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Dental Public Health Activities: Descriptive Summaries

Fluoridation Engineer in an Oral Health Program- Archived Summary

Practice Number: 07003
Submitted By: Oral, Rural and Primary Care Section, Colorado Department of Public Health and Environment
Submission Date: May 2002
Last Reviewed: May 2002
Last Updated: May 2002
Best Practice Approach Example Fluoridation Engineer in an Oral Health Program
 
At Colorado's Department of Public Health and Environment, a fluoridation engineer is a member of the Oral Health Program's staff, rather than the Water Quality Division. This arrangement supports the issue that fluoridation is a public health measure rather than a water quality/environmental issue. It also allows the engineer to become familiar with oral health issues, how he/she "fits" into oral health surveillance and practice, and allows the engineer to link the Oral Health Program with the Water Quality Program by attending their staff meetings. Furthermore, this has allowed the engineer to take on other public health programs including the school fluoride mouthrinse program. The Colorado fluoridation engineer position is funded through the Preventive Health Services Block Grant. The full time position does not require an engineering degree but, rather, a college degree (or water plant experience and subsequent water fluoridation and Water Fluoridation Reporting System (WFRS) training through the U.S. Centers for Disease Control and Prevention. The position is classified as an Engineering/Physical Science Technician with a monthly salary range of $2757- $4649 with additional fringe benefits. The result of this arrangement was a fluoridation engineer who understood the oral health aspects and rationale for fluoridation and was able to function independently in community meetings and water plant operator trainings, clearly articulating the tooth decay process, the role of fluoride, and thoroughly understood the anti-fluoridationist's "adverse health" arguments and the correct responses to these issues. In the early 1990's, the Colorado Department of Health administration questioned this organizational structure. An intense cost effectiveness/efficiency study was completed by the internal auditor for the Department, comparing the potential outcomes of locating the engineer in the water quality program as a means of saving Preventive Health Block Grant Funds. The resulting white paper concluded that the fluoridation engineer in the Oral Health Section was the most cost effective and efficient arrangement for the promotion of fluoridation as a dental public health measure.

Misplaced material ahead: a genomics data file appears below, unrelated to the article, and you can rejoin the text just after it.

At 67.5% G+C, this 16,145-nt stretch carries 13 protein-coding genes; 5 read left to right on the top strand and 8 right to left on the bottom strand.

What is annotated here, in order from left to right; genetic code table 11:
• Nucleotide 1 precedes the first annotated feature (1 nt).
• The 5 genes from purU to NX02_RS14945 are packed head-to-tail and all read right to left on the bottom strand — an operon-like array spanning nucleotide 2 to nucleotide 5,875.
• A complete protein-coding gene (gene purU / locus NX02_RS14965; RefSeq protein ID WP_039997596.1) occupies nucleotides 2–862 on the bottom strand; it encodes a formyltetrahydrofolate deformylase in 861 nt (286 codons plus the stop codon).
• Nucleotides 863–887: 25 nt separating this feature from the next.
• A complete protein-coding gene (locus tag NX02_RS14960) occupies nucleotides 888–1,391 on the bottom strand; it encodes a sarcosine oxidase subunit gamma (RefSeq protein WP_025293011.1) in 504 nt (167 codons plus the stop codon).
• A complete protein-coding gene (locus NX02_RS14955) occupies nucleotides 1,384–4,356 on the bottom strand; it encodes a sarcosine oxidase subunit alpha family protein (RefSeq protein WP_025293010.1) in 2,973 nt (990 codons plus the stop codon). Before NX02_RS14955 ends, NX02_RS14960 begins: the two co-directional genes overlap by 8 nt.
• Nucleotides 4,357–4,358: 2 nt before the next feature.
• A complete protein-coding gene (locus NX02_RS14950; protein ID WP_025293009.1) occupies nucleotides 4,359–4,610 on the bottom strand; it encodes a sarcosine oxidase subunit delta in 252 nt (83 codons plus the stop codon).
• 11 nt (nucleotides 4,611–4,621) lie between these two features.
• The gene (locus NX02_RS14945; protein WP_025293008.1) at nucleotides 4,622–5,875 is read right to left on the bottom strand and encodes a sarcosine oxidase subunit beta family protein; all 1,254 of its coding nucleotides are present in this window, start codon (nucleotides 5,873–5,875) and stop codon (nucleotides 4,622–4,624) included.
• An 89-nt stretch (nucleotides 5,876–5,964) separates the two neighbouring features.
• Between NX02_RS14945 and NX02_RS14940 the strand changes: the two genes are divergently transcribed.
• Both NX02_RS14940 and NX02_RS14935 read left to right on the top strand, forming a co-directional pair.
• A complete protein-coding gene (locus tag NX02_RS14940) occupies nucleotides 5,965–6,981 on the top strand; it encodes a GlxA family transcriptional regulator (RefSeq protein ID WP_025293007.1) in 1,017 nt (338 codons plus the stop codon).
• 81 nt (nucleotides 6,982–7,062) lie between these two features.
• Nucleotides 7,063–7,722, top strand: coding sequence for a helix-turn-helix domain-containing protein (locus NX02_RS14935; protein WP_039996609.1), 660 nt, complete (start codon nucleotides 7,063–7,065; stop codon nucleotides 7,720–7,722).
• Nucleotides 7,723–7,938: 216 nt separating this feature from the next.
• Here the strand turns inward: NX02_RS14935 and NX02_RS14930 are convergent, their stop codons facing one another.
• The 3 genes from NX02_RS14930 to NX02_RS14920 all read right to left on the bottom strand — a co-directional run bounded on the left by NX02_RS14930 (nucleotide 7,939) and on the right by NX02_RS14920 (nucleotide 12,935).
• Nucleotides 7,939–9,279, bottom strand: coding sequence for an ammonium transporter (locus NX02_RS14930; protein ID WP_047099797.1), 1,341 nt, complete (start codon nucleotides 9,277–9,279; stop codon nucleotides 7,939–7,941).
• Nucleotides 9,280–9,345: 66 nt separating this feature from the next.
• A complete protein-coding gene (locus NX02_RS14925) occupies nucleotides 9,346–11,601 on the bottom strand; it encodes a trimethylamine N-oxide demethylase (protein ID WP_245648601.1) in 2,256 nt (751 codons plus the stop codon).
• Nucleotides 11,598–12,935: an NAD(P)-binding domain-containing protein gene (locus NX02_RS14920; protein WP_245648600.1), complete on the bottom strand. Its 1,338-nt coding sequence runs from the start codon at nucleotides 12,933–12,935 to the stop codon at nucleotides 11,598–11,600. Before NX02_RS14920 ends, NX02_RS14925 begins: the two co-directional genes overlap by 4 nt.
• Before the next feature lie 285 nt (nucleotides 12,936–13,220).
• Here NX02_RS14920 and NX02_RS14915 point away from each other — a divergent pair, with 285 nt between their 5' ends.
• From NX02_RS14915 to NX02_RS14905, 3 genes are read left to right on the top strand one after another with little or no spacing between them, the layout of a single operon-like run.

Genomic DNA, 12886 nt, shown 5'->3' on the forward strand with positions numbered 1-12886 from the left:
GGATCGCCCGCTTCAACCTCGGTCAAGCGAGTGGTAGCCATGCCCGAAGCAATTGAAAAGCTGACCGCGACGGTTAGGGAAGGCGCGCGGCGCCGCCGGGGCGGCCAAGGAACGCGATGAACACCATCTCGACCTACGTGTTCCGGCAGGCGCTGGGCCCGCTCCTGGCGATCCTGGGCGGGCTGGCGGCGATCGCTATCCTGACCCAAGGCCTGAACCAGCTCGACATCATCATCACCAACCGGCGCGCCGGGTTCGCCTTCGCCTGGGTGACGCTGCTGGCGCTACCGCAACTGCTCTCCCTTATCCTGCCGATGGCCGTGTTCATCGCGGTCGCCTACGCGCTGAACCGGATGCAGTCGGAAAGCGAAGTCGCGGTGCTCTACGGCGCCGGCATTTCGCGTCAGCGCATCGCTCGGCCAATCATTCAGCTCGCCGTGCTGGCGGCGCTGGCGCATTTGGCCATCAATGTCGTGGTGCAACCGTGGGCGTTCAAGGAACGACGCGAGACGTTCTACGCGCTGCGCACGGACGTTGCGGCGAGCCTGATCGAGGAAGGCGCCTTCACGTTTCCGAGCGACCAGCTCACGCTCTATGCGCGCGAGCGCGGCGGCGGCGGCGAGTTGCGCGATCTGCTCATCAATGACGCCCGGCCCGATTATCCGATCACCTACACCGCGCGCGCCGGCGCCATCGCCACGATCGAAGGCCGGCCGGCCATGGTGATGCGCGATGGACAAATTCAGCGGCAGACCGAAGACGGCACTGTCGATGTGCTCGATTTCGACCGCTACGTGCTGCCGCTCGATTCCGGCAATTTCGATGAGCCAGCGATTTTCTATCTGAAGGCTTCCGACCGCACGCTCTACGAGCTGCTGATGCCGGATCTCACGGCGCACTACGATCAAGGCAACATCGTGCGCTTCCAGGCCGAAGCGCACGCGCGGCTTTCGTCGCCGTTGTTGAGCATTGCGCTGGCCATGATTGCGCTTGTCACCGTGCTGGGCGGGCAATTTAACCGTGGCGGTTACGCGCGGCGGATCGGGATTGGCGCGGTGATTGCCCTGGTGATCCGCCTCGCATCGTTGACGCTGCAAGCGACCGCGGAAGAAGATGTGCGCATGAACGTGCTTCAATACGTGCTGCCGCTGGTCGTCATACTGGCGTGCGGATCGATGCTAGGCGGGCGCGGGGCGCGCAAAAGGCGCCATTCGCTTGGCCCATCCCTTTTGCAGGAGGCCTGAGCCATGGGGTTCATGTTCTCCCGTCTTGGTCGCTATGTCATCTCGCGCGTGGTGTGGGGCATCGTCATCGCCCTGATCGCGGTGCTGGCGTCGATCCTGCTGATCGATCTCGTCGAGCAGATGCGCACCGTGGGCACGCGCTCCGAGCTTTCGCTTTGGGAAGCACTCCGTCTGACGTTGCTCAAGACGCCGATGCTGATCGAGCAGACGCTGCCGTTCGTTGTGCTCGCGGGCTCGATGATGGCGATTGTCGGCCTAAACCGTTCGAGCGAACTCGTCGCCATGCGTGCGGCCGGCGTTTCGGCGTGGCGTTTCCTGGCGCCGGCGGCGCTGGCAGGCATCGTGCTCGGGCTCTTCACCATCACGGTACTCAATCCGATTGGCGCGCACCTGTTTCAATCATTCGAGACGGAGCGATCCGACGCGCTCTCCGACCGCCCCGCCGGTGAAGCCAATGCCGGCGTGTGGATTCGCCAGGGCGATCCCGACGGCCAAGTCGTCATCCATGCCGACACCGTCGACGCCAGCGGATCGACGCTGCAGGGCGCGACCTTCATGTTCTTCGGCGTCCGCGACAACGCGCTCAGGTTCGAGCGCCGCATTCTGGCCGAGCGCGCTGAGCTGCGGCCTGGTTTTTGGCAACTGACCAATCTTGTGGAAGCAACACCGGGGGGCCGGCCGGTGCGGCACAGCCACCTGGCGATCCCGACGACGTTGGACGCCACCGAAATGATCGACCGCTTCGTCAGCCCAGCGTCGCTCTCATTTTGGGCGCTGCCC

Contact Person(s) for Inquiries:

Diane Brunson, RDH, MPH, Director, Oral, Rural and Primary Care Section, Colorado Department of Public Health and Environment, 4300 Cherry Creek Drive South, Denver, CO 80246, Phone: 303-692-2428, Fax: 303-758-3448, Email: diane.brunson@state.co.us
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